There are also chords based on fourths instead of thirds. These chords in fourths were made popular by McCoy Tyner (John Coltrane’s piano player).
Quartal voicings have a jazzy sound and work very well in modal music.
How is the jazz guitar chord in fourths constructed and how does it look on the guitar neck?
Quartal voicings are used most often in modal music and most often in a minor or dominant key.
Let’s start with the D Dorian scale:
|D E F G A B C|
Let’s build a chord on the first notes of the D Dorian scale, but instead of stacking thirds we’ll be stacking fourths:
|D G C F|
The result is a chord you could call a Dm11, but I don’t want to give names to these quartal voicings because they behave like harmonic chameleons:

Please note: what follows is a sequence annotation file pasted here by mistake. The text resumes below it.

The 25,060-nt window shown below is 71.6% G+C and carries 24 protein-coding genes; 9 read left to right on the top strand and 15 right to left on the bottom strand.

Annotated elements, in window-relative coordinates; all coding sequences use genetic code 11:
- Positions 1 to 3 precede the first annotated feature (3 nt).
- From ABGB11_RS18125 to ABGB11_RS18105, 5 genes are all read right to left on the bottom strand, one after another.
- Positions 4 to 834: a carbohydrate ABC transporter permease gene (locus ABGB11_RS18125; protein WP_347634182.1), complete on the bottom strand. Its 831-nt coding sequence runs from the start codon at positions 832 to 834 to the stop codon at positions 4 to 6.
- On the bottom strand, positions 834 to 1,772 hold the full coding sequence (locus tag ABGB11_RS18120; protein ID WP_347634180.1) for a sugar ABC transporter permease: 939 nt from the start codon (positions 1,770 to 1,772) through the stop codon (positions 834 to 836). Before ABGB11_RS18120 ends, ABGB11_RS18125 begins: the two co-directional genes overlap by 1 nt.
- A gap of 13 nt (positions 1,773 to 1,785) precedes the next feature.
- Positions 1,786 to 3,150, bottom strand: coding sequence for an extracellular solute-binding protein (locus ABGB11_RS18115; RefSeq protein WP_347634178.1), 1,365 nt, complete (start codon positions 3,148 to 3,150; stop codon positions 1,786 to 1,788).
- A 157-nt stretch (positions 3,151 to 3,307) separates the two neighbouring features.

- If we put a D in the bass of our first example, we get a Dm11.
- With F in the bass we get an F(6,9).
- A G in the bass gives us a Gsus4.
We could go on building chords on the other notes of the scale, but I think you get the picture.
Let’s have a look at the guitar tab for chords in fourths:
Here are the guitar chord diagrams for the 4 chord shapes you have to remember:
I like to look at and use quartal voicings more as an harmonized scale then as actual chords: they are very usable as a solo improvisation device. They also work well for accompaniment or for creating vamps.
document for print: Chords based on fourths